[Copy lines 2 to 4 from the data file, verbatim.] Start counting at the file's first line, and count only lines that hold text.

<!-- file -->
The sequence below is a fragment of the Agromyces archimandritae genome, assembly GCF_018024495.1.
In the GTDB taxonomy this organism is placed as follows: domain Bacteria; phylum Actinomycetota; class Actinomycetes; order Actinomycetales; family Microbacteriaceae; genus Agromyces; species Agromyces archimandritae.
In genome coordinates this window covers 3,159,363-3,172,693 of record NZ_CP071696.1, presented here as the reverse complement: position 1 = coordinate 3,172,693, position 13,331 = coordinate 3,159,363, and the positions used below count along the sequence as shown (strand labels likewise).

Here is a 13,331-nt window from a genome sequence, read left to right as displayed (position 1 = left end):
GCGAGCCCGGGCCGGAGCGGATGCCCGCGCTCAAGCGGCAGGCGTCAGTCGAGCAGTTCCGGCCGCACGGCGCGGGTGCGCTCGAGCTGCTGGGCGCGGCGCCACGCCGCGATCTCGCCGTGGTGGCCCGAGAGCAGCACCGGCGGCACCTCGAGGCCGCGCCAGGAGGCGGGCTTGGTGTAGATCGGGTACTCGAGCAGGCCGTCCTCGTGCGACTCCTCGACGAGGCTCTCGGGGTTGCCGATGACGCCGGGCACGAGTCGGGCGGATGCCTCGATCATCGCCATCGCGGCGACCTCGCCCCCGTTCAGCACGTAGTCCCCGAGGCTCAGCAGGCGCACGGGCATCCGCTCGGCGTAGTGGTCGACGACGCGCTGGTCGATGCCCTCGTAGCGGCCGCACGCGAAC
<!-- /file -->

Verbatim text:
In the GTDB taxonomy this organism is placed as follows: domain Bacteria; phylum Actinomycetota; class Actinomycetes; order Actinomycetales; family Microbacteriaceae; genus Agromyces; species Agromyces archimandritae.
In genome coordinates this window covers 3,159,363-3,172,693 of record NZ_CP071696.1, presented here as the reverse complement: position 1 = coordinate 3,172,693, position 13,331 = coordinate 3,159,363, and the positions used below count along the sequence as shown (strand labels likewise).

Here is a 13,331-nt window from a genome sequence, read left to right as displayed (position 1 = left end):